I have seen two films this week that should not be missed and have helped me sort through my feelings and these dreadful times. The first is Moonlight. The other one is Arrival. I came home feeling as though both movies were made just for us, right now, at this time. Don’t miss them. I don’t want to tell you anything about them but they both lifted my spirits and gave me an idea of where I stand in the dilemma we all face.

Things will continue to change as they always do. None of us knows what will happen next. For me it’s about being as positive as I can and taking in the light shining through the cracks.


  1. I agree it’s a wake-up call, and though still stunned, I’m trying to be as positive as possible.
    I also have seen Moonlight and wrote about it a bit. It’s a wonderful movie.

  2. Thanks, Merril. I’m glad you liked Moonlight as well. Here’s to being Positive!

  3. Barbara Germershausen says:

    I needed this, Joan. Thanks. It’s been a rough week, and holding space for others while I am dying inside has taken its toll on my sanity. I, too, have wanted to write. I’ve written a few thoughts in my journal, but mostly I’ve been stunned, hurt, in total disbelief. And, as you can imagine, having flashbacks brought on by the apparent validation of abuse toward women. Some memories never go away.

    I agree that change is a good thing, even if/when it makes us uncomfortable. ESPECIALLY when it makes us uncomfortable. We never know what’s just around the corner, so this moment is THE moment to breathe it all in, to take the small steps in connecting with one another, to find space in our hearts for what is to be, whatever that is. And to move forward from our center.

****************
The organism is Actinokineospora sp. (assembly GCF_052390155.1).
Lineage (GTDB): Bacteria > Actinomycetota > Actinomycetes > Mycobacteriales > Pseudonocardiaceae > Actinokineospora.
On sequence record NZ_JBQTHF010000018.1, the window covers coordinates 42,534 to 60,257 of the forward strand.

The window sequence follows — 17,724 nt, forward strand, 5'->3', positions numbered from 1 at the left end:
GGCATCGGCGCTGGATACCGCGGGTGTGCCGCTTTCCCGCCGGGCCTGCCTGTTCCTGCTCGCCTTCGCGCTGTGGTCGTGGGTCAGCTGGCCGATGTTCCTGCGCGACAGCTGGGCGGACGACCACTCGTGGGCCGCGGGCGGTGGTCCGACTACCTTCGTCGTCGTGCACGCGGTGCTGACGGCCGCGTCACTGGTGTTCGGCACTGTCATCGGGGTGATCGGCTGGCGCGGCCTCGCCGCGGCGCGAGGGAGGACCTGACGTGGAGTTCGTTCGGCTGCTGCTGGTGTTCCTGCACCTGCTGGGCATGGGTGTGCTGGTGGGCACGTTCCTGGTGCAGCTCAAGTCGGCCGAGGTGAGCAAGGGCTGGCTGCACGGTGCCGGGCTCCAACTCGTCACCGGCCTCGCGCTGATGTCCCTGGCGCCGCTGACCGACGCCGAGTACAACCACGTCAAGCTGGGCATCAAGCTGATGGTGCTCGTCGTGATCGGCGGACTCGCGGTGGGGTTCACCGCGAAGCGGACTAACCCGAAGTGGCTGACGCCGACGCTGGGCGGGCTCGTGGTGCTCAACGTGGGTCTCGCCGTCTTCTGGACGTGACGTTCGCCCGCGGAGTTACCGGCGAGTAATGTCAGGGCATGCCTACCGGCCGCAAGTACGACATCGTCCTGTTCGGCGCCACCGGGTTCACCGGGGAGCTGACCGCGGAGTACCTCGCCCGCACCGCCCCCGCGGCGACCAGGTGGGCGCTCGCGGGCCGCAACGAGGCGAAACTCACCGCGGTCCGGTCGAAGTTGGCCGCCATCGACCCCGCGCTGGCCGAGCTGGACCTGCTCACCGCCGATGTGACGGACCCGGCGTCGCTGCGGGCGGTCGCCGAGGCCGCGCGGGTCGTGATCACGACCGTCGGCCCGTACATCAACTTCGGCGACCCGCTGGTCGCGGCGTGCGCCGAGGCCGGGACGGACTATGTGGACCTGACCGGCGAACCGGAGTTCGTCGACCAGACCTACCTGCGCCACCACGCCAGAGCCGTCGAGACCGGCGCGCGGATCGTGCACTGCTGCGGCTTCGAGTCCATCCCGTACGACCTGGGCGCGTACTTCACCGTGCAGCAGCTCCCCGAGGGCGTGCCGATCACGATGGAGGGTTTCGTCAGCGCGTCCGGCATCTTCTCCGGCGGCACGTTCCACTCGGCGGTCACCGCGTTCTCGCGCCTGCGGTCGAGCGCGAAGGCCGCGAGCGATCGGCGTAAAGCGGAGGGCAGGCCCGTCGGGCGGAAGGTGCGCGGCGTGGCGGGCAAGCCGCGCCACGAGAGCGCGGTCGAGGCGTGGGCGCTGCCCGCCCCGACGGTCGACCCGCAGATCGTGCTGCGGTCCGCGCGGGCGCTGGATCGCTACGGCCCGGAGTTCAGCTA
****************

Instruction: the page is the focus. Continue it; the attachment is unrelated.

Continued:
I choose to believe in the inherent goodness of people and that’s what I’m trying to focus on in each moment.

    Thanks for the movie recommendations. I need something uplifting.


  4. Thanks, Barb. I finally wrote in my journal today after having a massage and I feel so much better. I can’t imagine how you hold space for your clients when you are in pain yourself. You are amazing!

  5. Joan — I resonate with your observation:

    “But what we really must do is to stay awake, pay attention, make noise when it’s called for, and be kind.”

  6. Joan Rough says:

    Thanks, Laurie. I would like to add ” Be gentle with ourselves and our loved ones.”

  7. I absolutely agree with you, Joan and will blog about it on Monday. I’m looking for a reason to hope that good things will come out of all this chaos.